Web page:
Expands and contracts with humidity changes. Expect slight cracks to open between strips during the dry season unless you control indoor humidity year-round. The cracks will be prominent in light-colored wood.
Laminated wood flooring is stable, excellent over concrete and easier to install than solid wood flooring.
Laminated floors consist of wood layers with narrow strips on the top that mimic solid wood strip floors.
Laminated floors are prefinished, have precision-fitted tongues and grooves and mimic the appearance of a traditional strip floor.
Laminated floors consist of wood layers, much like plywood, with the “show” wood on the top. Don't confuse these with “laminate” floors, which have a tough plastic top layer. You can choose among a wide variety of flooring boards 3/8-in. to 5/8-in. thick, 3-in. to 8-in. wide and up to 8 ft. long. The top layer of wide boards usually consists of narrower strips to better mimic solid wood strip floors. The boards have precise tongues and grooves for tight-fitting joints. Laminated floors are prefinished in a wide range of stains. Depending on the thickness of the top “wear” layer, laminated floors can be sanded and refinished zero to four times. Material prices range from $5 to $12 per sq. ft., virtually the same as for prefinished solid strip floors.
Lay a pad and snap or glue together floating floors. Clamps hold glued edges tight until they dry.
With the floating technique, you don't fasten the flooring to the subfloor. Rather you glue or snap the edges of the boards together to make a solid sheet that rests on a pad. This technique works well over concrete as well as wood subfloors. A floating floor must be free to expand and contract. Use special transitions to cover the edges where the floor meets carpeting, tile, stairs and other types of flooring. Buy a sound-deadening pad from a dealer; floating floors tend to be loud underfoot.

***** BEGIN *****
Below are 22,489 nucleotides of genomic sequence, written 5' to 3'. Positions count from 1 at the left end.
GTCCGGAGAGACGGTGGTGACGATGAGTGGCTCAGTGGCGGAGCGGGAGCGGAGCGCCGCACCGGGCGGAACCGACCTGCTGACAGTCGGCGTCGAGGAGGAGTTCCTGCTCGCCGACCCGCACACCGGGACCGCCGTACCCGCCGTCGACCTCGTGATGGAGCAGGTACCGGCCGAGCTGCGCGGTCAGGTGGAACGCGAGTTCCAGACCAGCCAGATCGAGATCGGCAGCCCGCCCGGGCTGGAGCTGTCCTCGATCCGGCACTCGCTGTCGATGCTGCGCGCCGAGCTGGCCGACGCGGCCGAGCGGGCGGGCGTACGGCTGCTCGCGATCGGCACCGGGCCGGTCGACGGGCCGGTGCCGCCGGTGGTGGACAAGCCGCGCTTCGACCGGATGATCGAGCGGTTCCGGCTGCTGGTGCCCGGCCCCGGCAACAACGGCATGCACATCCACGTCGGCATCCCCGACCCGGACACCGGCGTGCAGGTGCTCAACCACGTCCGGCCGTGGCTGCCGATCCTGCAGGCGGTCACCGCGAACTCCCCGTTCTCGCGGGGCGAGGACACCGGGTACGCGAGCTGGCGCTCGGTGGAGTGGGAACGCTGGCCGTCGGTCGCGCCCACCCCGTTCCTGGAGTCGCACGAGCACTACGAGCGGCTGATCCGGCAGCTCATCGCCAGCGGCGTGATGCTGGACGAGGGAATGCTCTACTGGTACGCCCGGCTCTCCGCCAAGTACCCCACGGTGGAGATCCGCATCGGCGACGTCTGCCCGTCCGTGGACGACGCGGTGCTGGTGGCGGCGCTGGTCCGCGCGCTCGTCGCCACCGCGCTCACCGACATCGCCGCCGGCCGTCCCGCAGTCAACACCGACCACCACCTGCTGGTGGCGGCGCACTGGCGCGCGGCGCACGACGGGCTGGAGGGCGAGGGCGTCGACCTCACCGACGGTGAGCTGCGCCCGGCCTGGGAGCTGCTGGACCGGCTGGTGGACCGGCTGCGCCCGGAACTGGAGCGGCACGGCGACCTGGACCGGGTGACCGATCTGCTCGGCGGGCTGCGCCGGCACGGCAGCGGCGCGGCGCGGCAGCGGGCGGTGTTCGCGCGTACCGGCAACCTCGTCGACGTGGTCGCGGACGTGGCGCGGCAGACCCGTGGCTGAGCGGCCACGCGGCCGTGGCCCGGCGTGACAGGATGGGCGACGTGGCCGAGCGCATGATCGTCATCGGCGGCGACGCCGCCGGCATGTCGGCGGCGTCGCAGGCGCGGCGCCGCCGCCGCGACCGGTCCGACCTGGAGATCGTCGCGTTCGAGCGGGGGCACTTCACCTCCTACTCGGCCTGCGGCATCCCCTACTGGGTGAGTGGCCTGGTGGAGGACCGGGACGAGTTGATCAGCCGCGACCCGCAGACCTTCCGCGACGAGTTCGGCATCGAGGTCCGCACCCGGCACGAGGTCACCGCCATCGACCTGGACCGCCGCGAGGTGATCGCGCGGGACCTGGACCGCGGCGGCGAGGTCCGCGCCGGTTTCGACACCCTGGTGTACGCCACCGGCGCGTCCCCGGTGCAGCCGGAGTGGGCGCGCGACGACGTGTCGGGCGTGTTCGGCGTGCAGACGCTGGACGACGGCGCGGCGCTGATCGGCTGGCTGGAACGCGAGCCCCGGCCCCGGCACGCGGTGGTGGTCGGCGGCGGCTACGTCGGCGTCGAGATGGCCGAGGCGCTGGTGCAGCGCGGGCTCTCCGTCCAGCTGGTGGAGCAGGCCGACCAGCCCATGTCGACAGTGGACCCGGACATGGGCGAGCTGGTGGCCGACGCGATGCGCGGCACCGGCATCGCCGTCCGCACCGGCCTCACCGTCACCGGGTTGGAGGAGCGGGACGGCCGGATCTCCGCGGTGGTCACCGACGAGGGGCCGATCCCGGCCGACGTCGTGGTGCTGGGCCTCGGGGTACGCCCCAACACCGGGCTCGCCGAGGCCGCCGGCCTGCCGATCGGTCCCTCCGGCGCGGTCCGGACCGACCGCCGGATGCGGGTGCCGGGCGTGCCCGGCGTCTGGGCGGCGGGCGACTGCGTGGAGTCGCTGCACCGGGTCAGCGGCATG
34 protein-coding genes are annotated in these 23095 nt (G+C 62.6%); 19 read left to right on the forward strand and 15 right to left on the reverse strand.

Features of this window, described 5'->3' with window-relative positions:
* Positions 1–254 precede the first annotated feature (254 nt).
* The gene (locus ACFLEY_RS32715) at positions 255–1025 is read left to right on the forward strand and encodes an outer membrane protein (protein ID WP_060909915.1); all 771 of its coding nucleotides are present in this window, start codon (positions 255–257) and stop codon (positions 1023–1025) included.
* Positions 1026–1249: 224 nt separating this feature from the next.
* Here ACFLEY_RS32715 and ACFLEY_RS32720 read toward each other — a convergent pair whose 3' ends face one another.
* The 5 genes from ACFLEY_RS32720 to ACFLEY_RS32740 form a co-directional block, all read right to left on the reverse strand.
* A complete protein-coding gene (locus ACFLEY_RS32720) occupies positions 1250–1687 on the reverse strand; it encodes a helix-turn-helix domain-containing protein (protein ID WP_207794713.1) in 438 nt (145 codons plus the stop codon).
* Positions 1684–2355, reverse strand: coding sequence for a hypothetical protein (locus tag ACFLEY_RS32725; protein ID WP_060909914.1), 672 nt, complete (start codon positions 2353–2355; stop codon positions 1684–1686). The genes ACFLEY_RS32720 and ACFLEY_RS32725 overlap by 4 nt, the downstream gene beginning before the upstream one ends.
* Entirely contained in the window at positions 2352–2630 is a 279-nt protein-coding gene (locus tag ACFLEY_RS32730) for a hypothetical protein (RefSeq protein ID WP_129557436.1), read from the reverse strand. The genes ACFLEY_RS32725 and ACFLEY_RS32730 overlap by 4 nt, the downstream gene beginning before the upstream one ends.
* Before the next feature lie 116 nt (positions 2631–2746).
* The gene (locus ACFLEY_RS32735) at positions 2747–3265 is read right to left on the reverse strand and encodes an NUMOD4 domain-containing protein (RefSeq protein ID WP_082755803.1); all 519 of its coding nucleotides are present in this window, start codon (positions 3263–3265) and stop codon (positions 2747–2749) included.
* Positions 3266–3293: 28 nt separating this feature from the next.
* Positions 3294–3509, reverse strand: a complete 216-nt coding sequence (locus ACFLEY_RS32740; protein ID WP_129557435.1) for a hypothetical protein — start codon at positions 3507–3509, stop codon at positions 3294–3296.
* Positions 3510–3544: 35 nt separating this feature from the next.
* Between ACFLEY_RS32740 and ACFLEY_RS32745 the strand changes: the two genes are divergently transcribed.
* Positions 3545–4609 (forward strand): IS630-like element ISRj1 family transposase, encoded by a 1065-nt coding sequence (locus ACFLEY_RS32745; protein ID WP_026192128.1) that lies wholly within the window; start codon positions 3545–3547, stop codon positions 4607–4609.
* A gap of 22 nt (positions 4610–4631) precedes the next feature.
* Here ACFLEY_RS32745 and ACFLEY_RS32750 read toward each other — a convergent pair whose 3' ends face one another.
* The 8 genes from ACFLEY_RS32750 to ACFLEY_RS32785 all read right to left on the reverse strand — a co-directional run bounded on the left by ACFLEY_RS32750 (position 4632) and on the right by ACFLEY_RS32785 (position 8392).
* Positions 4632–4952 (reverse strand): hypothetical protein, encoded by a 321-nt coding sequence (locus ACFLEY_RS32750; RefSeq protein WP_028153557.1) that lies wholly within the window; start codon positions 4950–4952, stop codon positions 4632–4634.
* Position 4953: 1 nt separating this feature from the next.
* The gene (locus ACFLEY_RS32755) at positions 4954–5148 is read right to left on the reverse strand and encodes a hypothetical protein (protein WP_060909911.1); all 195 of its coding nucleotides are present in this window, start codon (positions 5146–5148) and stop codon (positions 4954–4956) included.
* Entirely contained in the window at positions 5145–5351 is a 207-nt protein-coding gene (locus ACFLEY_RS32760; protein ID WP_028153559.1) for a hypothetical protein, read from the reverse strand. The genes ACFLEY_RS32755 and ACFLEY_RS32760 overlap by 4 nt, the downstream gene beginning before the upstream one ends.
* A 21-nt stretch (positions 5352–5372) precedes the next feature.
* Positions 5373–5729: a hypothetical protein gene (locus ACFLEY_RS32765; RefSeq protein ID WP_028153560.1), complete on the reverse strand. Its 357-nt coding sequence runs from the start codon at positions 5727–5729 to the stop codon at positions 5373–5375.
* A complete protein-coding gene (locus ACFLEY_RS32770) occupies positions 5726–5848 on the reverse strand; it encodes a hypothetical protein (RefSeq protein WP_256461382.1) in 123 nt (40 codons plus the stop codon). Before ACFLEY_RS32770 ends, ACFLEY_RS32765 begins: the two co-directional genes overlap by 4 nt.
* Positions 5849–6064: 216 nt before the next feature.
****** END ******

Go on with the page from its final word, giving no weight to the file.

A floating floor is easy to lay but requires simple carpentry skills around edges and transitions. When edge-gluing, use special clamps to make sure the joints stay tight until the glue dries. Rent or buy these clamps from the flooring dealer if you do it yourself.
Glue laminated strips to dry, flat subfloors much as you would do with tile.
Most types of laminated floors can be glued to a wood subfloor or dry concrete. However, when the wood contracts, a glue-down floor is more prone to gaps at the joints than a floating floor is.
Rent a special flooring stapler designed for the flooring thickness.
Much like solid strip floors, some types of laminate flooring can be nailed (usually stapled) to solid wood subfloors.
Have the necessary tools for this DIY project lined up before you start—you’ll save time and frustration.
You may require specialized tools depending on your installation technique. Specialized clamps are required to hold floating floors in place until the glue dries. You may have to rent a flooring nailer and a sander to install both solid and laminate wood floors.
Avoid last-minute shopping trips by having all your materials ready ahead of time. Here's a list.